Living in Kailahun, a remote forest town of red dirt roads in north-east Sierra Leone, Moses Kortu was on the front line of the country's Ebola crisis when it broke in June.
Sierra Leone is second only to Liberia in terms of the number of reported cases, but with limited connectivity and government-imposed lockdowns shutting banks, borders and markets, local stories were not reaching the wider audience they deserved.
"Moses was right on the border, in the region it spread into from Liberia, and he started sending these SMS reports about what was going on there," explained Paul Myles, editorial lead at media development and citizen journalism organisation Radar.
"As we followed it we realised that region was one of the worst hit, that no one was reporting directly from there, so we've been developing stories by him giving us updates."[Most stories] come from Freetown or Dakar or press releases via the World Health OrganisationPaul Myles, Radar
Radar's work in training reporters in developing countries and receiving copy via SMS has been ongoing since 2012, when Kortu himself was trained. Previously copy was received using Google's Gmail to SMS service.
But as the organisation has grown, and with it the need for greater control and security around reports, all correspondence is now made through Radar's new, custom-built and encrypted editorial hub.
"When we come in in the morning and throughout the day we'll be on the hub," Myles told Journalism.co.uk. "We log in and from there we get a live feed of messages coming through from our reporters in different countries."
Editors can reply via the hub, either on desktop or on mobile, and develop the story with the reporter before sharing the updates to social media.
A screengrab of Radar's editiorial hub, canvassing reporters' opinion of the government lockdown. Image courtesy of Radar.
"People who are off-grid and don't have access to the digital conversation – don't have smartphones or 3G – can SMS," said Myles, "and we put their opinion or their reporting out via Twitter or Facebook by sharing it directly from the hub."
Editors can also reach out directly to reporters in specific regions to crowdsource ideas and opinions on important issues, keeping everyone up to date with what is happening on the ground.
When the stories are newsworthy on a international level, as with some of Kortu's reports, the editorial team can continue the conversation and develop with the reporter.
Kortu's story on the effects of the quarantine – rising food prices and diminishing stocks – was published by Channel 4 News in August.
He has also featured on the BBC World Service, on The Huffington Post with fellow Radar trainee Amjata Bayoh, and on South Korean Television, said Myles.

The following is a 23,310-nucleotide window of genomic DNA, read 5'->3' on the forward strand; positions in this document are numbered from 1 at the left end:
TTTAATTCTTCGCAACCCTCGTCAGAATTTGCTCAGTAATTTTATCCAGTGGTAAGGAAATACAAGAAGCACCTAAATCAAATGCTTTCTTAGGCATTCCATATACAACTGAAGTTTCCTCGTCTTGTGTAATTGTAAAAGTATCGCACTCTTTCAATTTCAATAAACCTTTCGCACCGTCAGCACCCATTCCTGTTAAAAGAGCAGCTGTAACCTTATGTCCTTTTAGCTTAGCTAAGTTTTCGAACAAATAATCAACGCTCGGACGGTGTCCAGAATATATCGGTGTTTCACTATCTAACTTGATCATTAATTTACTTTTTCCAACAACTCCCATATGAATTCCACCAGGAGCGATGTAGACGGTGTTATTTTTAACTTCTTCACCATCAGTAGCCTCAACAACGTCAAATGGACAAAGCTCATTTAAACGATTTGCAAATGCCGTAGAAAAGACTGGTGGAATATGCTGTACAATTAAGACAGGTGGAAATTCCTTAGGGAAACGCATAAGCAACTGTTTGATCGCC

"Moses found himself at the epicentre of this crisis and has been one of the only reporters there," he said.
"It would have taken a long time to get to a computer and get internet at quite a lot of personal expense. It would slow down his storytelling which is the reason why there have been hardly any articles coming out form the ground, from people living there.
"[Most stories] come from Freetown or Dakar or press releases via the World Health Organisation or Médecins Sans Frontières or someone like that, but he's been living in an affected community and able to use the hub to share his perspectives."
Helping engaged members of remote communities get their story to the wider world is the whole ethos behind Radar, especially in areas where governments can be repressive and citizen's voices are not being heard.You'd never have a situation like the smashing up of hard drives in the Guardian basementPaul Myles, Radar
However, the new editorial hub has both the security and flexibility to assure Radar's reporters that their identities will be protected.
"We're doing a project in India on modern day slavery, close to labour lines," Myles said.
"Security was important for that, and also [for] a project with LGBT communities in Uganda as there's a potential high risk involved there as well."
All data is encrypted on the Radar servers before being distributed "across various locations" in Europe, where data protection laws are stricter.
"You'd never have a situation like the smashing up of hard drives in the Guardian basement," Myles said.
Although Kortu's reporting is a classic case of local stories getting picked up by national or international news outlets to provide a fresh angle on a developing issue, Myles said he hoped the hub could be used in other areas to connect remote communities with the wider media.
"Access to information as it happens on the ground has been difficult to come by for big news organisations," he said.
"Having a reporter on the ground being able to stay in touch throughout the day has been a great example of a cut-off region being able to contribute to the global dialogue."
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